I am very happy to confirm that I will be staying with Sahara Force India,” said Perez. “It means I can simply focus on the important stuff – driving the car and scoring points for the team. Since coming here I’ve really grown as a driver and I feel I’m performing at my best. I’ve always said I want to establish myself in a team and it’s the right moment to announce my commitment for the future with Sahara Force India. I can feel the potential in the team and there is a good energy, which gives me confidence for next year. I think we can continue to deliver strong results and I will do my best to help drive the team forward. I also want to say ‘thank you’ to Telmex and Telcel for their continued support, which has played an important role in my journey over the last ten years.”

His negotiations with the team were complicated by the fact that they happened in parallel with commercial arrangements, which is why Nico Hulkenberg’s deal was done some time ago.

“One deal is more complex, there are commercial issues involved, whereas the other is a driver contract,” Force India’s Bob Fernley told this writer in Monza.

“We have two drivers that get on well within the team, they’re pushing each other all the time. Both of them are excellent racers. I’m not sure that we could do better, that’s the key.

“I think that they are both very happy at Force India. Obviously Nico had a choice, and he’s made that choice, and I think it’s the same thing probably with Checo. Nico was out of contract, Checo’s is a renewal.”

The news leaves Jean-Eric Vergne and Kevin Magnussen as the drivers most likely to replace Romain Grosjean should the last-named be confirmed at Haas.

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Lotus: Singapore trip not a crucial deadline

Lotus deputy team principal Federico Gastaldi denies that the build-up to the seven flyaway races represents a crunch time for the Enstone team as it awaits news on the potential Renault takeover.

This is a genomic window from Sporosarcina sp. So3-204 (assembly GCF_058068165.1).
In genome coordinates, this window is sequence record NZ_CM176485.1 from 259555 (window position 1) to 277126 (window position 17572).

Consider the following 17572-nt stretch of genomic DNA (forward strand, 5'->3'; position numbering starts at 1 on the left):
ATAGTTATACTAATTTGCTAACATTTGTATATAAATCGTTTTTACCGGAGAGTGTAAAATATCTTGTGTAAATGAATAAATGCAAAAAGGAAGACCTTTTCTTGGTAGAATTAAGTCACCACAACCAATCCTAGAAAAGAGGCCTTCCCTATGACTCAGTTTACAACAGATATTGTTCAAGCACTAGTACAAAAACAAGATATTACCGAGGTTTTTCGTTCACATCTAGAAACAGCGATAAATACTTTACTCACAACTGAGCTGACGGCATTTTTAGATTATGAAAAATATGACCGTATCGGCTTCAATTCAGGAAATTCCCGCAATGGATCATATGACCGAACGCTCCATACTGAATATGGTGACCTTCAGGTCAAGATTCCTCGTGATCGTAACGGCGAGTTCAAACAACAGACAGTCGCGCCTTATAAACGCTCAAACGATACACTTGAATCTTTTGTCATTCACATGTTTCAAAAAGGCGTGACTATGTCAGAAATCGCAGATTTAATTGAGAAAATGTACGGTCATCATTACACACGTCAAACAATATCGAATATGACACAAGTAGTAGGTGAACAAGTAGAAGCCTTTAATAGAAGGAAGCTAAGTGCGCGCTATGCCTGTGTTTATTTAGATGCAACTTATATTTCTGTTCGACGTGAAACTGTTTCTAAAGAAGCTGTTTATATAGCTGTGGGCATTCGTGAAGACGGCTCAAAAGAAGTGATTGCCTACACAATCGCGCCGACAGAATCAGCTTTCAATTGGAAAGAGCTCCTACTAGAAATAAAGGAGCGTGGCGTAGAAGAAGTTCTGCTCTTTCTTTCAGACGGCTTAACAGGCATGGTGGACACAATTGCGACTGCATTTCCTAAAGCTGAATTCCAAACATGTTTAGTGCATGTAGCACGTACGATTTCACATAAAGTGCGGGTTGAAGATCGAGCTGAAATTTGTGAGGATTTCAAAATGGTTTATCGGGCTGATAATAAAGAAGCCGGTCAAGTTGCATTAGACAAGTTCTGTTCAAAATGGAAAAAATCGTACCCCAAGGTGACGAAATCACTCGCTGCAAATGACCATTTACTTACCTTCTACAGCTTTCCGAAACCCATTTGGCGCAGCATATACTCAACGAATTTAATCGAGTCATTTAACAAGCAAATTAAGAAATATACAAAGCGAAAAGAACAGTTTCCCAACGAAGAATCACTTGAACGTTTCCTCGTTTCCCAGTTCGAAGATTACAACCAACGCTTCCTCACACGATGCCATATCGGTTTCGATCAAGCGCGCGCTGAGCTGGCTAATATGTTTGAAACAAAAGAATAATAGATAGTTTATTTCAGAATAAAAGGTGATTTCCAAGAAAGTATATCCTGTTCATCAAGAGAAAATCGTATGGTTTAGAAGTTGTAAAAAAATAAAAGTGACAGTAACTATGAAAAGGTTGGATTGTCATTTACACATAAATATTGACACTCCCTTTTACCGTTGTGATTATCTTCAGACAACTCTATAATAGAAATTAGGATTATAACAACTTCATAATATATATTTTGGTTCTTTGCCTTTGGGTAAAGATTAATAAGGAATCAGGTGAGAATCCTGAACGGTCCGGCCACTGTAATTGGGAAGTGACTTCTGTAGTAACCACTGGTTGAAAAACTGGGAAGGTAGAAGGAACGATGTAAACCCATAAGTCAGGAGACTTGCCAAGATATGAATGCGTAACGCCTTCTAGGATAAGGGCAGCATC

The next 11 weeks involve considerable expense for all the F1 teams in terms of freight and personnel travel and accommodation costs, and Lotus has made no secret of its cash flow problems.

“Everything has been planned, like all teams were look ahead,” Gastaldi told this writer. “Part of the freight has already gone to Singapore, hotels and airline tickets are booked. What can I say? In a couple of weeks it will be the same thing, can you go to Japan?

“Here we are, and if people keep speculating about our financial situation, there’s nothing we can do. They hear what they hear. It doesn’t make any good, the rumours and the gossip. I understand that you have to ask.”

He conceded that recent weeks have been challenging as the team waits for the Renault deal to go through.

“It’s not been easy. We’re working on it and we’ll keep pushing. It’s a Renault decision. We are doing our best to try it make it happen, but it’s up to them, it’s not up to us.

“We cannot pretend to be comparing ourselves or competing with the budgets of Mercedes or Ferrari or Red Bull, but listen, we are not far away from being competitive.”

Meanwhile Gastaldi admitted that the double retirement in Monza represented a significant lost opportunity. After Romain Grosjean’s timely third place at Spa in Italy both the Frenchman and team mate Pastor Maldonado were eliminated as a result of contact with other cars in the first chicane.

“I was actually certain that we could be in the points with both cars. We had a good car, both drivers were doing a good job, we had a good qualifying session, we didn’t expect to be out on the first or second lap, but here we are. It’s only been race situations where both cars went out of the track on the first lap. There’s nothing we can do about it.”